Alice Munro: Writing Her Lives

Publisher: Emblem Editions
This is the book about one of the world’s great authors, Alice Munro, which shows how her life and her stories intertwine.

For almost thirty years Robert Thacker has been researching this book, steeping himself in Alice Munro’s life and work, working with her co-operation to make it complete. The result is a feast of information for Alice Munro’s admirers everywhere.

By following “the parallel tracks” of Alice Munro’s life and Alice Munro’s texts, he gives a thorough and revealing account of both her life and work. “There is always a starting point in reality,” she once said of her stories, and this book reveals just how often her stories spring from her life.

The book is chronological, starting with her pioneer ancestors, but with special attention paid to her parents and to her early days growing up poor in Wingham. Then all of her life stages — the marriage to Jim Munro, the move to Vancouver, then to Victoria to start the bookstore, the three daughters, the divorce, the return to Huron County, and the new life with Gerry Fremlin — leading to the triumphs as, story by story, book by book, she gains fame around the world, until rumours of a Nobel Prize circulate . . .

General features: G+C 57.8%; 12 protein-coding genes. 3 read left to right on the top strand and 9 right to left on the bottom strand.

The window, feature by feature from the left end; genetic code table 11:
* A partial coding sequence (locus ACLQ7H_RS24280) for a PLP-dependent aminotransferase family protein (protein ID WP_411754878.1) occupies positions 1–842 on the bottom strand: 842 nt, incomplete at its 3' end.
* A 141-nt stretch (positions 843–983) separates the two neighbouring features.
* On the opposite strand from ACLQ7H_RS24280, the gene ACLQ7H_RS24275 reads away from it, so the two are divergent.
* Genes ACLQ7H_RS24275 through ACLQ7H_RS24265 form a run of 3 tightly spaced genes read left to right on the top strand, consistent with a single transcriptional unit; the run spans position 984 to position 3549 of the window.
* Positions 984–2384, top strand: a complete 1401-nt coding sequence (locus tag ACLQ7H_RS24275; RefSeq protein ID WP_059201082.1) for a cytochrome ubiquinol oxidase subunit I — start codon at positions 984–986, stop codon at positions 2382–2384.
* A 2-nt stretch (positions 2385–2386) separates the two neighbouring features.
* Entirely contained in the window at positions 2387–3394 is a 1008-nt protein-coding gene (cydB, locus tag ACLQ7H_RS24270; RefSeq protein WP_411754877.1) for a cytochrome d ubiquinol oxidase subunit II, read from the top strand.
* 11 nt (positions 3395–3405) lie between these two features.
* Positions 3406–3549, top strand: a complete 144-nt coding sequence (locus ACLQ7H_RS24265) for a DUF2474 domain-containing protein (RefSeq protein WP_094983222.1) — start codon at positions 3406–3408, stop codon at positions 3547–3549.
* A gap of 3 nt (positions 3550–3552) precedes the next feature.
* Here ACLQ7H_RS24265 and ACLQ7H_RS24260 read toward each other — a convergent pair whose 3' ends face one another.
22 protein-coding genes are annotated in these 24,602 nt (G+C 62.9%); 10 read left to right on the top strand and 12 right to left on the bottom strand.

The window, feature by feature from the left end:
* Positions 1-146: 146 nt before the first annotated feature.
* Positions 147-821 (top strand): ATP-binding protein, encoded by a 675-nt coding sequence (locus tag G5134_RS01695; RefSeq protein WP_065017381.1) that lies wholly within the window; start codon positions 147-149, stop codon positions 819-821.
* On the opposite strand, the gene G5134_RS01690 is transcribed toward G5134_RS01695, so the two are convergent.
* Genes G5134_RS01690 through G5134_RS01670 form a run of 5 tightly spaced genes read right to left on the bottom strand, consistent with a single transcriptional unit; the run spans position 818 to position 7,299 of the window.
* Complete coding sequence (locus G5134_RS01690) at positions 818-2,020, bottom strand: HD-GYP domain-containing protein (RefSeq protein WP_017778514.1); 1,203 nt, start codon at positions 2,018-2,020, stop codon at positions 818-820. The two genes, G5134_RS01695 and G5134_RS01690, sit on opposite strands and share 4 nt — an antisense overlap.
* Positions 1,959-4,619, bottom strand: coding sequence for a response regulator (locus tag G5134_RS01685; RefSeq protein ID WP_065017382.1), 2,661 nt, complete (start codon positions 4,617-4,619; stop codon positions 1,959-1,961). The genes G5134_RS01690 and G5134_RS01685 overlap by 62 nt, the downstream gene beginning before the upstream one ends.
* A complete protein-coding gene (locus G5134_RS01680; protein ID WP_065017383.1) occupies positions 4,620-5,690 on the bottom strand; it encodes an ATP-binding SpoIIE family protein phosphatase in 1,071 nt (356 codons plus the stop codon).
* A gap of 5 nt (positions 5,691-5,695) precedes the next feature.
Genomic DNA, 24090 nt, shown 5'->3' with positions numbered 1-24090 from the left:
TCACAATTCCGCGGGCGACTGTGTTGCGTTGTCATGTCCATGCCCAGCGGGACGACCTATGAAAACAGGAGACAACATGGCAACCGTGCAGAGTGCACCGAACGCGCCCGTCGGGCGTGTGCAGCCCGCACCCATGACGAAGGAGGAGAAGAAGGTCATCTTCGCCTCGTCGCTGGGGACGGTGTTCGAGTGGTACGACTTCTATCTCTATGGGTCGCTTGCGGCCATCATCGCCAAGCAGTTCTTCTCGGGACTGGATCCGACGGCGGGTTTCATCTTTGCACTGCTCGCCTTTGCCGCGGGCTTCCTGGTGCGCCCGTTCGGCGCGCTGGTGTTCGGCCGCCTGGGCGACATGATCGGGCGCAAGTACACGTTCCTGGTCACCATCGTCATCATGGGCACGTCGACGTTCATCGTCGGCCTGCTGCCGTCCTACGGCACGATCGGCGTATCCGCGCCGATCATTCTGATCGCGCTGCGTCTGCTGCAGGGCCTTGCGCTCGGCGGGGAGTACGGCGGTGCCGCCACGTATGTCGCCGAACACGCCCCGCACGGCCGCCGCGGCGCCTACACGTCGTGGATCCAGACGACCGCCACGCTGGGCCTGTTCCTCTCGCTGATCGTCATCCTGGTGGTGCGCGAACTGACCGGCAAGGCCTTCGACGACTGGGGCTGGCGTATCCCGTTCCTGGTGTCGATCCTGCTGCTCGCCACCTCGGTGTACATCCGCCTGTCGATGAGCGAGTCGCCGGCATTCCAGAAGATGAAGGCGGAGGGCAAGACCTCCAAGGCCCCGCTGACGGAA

From the Hardcover edition.


Recalling her university years, Munro says that she loved her time there, “being in that atmosphere, having all those books, not having to do any housework. Those are the only two years of my life without housework.” Not that she has greatly minded such work, either before university or after, but those two...
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How the world sees Alice Munro (and Runaway):
“Alice Munro has a strong claim to being the best fiction writer now working in North America.”
—Jonathan Franzen, The New York Times Book Review

“Cynthia Ozick has said of Munro, that she is our Chekhov. But . . . she is our Flaubert, too. We couldn’t ask for more.”
—Claire Messud, Globe and Mail

“Alice Munro has devoted her career to the short story, and when reading her work it is difficult to remember why the novel was ever invented.”
The Times (U.K.)

From the Hardcover edition.